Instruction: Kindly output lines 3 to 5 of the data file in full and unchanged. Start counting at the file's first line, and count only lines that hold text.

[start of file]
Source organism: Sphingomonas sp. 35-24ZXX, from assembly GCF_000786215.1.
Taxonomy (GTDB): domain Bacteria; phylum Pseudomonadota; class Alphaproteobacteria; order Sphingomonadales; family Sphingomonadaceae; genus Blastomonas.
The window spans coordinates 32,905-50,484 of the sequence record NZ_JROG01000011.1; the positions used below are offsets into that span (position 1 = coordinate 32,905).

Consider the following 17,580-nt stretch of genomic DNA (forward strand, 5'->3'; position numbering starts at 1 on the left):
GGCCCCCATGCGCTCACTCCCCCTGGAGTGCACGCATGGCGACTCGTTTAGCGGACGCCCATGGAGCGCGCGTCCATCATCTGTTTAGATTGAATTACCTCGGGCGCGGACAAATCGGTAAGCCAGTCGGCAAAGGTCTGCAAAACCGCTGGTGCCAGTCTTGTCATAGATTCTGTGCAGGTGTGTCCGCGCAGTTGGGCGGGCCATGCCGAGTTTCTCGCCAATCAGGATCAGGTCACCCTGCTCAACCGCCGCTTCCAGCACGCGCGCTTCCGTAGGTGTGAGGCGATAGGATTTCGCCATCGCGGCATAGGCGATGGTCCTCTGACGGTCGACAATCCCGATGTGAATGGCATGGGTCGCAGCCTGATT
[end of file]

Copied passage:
The window spans coordinates 32,905-50,484 of the sequence record NZ_JROG01000011.1; the positions used below are offsets into that span (position 1 = coordinate 32,905).

Consider the following 17,580-nt stretch of genomic DNA (forward strand, 5'->3'; position numbering starts at 1 on the left):
GGCCCCCATGCGCTCACTCCCCCTGGAGTGCACGCATGGCGACTCGTTTAGCGGACGCCCATGGAGCGCGCGTCCATCATCTGTTTAGATTGAATTACCTCGGGCGCGGACAAATCGGTAAGCCAGTCGGCAAAGGTCTGCAAAACCGCTGGTGCCAGTCTTGTCATAGATTCTGTGCAGGTGTGTCCGCGCAGTTGGGCGGGCCATGCCGAGTTTCTCGCCAATCAGGATCAGGTCACCCTGCTCAACCGCCGCTTCCAGCACGCGCGCTTCCGTAGGTGTGAGGCGATAGGATTTCGCCATCGCGGCATAGGCGATGGTCCTCTGACGGTCGACAATCCCGATGTGAATGGCATGGGTCGCAGCCTGATT